Hundreds of middle and high school students descended on Wright State’s Dayton campus.
Some came with lab coats and safety goggles. Others toted field guides on subjects from astronomy to ornithology. Many carried delicate homemade helicopters, towers or mousetrap cars.
You couldn’t see it, but each brought two more things with them: a love of science and a burning desire to compete.
Saturday marked Wright State University’s first-ever Science Olympiad Invitational. It was one of two that the university will stage before hosting the National Science Olympiad Tournament in 2013.
Magsig won first place in the middle school division and Centerville took home first place in the high school division. Both teams hail from Centerville, Ohio.
Science Olympiad gives students the opportunity to compete in 46 science and engineering events.
One event, “Junkyard Challenge,” asks students to build bridges and towers out of household materials like cups and duct tape. For some of those students, the challenge sparks a passion for engineering.
“I want to be an aerospace engineer and I know this will help that,” said Jackson Sanbourne from West Liberty Salem’s middle school team.
Classrooms, labs, auditoriums and gymnasiums in at least 10 Wright State buildings were used for the invitational, giving the students a chance to explore a college campus.
In the Student Union Atrium, Northmont High School student Nana Anim competed in the “Sumo Bots” event. Her goal was to use her homemade robot to push another team’s robot out of a square drawn on the floor in red tape.
“It’s like sumo wrestling,” she said. “But with robots.”
Anim’s current device is her second attempt at the event. It took her just over three weeks to design and assemble, but many more hours to learn to battle with it.
“I practice every chance I get because it’s fun,” she said.
Across the large room, Molly Baumann and Nicole Kleinas from Westerville North showed judges their “Mission Possible” project. The event requires participants to link many simple machines together into a large, Rube Goldberg-like device designed to release a helium balloon bearing the team’s name.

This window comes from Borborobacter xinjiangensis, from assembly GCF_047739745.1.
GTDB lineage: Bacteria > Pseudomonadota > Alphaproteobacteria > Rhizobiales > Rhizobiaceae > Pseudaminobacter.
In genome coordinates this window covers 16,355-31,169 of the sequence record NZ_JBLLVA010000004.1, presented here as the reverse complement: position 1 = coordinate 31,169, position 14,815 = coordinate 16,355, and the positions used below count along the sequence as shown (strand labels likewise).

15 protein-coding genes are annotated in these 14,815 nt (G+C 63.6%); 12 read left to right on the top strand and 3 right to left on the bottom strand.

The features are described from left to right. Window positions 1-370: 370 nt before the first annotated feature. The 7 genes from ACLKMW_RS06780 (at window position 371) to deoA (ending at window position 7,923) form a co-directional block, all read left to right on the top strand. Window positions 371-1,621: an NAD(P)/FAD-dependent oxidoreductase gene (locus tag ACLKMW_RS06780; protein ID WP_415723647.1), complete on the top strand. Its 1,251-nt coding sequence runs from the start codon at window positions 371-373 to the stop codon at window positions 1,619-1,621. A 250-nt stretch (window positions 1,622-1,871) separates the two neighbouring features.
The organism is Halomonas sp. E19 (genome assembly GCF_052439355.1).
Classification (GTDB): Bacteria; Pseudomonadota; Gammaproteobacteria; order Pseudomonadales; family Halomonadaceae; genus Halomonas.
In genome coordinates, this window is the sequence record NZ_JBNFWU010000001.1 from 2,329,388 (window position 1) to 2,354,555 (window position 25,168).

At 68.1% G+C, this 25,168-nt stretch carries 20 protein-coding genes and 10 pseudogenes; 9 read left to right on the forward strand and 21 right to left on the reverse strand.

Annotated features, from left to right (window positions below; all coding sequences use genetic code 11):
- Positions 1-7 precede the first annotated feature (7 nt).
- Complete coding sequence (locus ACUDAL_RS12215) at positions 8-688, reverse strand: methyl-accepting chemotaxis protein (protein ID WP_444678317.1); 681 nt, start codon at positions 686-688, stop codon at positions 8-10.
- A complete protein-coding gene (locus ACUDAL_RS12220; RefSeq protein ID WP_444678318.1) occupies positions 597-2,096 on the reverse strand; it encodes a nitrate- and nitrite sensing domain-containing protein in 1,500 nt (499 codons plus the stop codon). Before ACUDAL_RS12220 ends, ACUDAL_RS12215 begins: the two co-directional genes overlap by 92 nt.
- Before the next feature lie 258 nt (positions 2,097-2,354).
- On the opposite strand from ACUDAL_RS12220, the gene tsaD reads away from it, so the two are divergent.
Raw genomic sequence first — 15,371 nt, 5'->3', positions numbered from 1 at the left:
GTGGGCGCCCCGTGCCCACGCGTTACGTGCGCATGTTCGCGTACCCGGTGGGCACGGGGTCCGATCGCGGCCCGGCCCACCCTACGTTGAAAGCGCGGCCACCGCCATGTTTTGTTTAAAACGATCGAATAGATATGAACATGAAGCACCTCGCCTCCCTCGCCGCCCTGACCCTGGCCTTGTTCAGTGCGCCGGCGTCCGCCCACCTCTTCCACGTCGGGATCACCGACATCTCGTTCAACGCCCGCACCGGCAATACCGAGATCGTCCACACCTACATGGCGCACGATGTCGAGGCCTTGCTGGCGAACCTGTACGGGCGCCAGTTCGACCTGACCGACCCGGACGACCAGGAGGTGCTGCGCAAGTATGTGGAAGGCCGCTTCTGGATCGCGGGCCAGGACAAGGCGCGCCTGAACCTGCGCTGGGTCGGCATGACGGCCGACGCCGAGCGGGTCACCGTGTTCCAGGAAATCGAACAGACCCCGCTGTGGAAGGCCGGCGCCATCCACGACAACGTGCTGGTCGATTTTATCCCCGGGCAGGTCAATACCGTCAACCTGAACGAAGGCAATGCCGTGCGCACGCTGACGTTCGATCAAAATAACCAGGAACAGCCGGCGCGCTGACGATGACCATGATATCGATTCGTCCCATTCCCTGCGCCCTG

Science Olympiad is a national nonprofit organization whose mission is to improve the quality of science education, increase interest in science, attract more students to science careers, foster teamwork, emphasize the problem-solving aspects of science and develop a technologically literate workforce.
John Reeves from Big Walnut High School said his favorite event was “Forensics,” where students analyze fingerprints, blood samples and chemicals to solve a mock crime.
“I think that you have to think outside the box and piece all these different clues together,” he said.
About 1,500 students and coaches from 76 teams participated in the all-day competition. They came from all over Ohio and from several surrounding states. A middle school team from Friendship Christian School in Lebanon, Tenn. came the farthest.
“We’re from just east of Nashville, so we have about a six-hour drive to get here,” said Friendship Christian head coach Jason Miller. The team chartered a bus to make the journey, stopping in Cincinnati to visit a science museum.
“We come a long way to compete here because the competition is very good in Ohio,” added Jacque Pulliam, an assistant coach for the team. “It’s a wonderful opportunity for the kids.”
Pulliam has two of her own children on the Friendship Christian team. She said her daughter aspires to be a doctor, so an anatomy event has really helped her get a head start on her career.
“We have practice almost every day after school,” said Pulliam. “These kids are really dedicated because they love it.”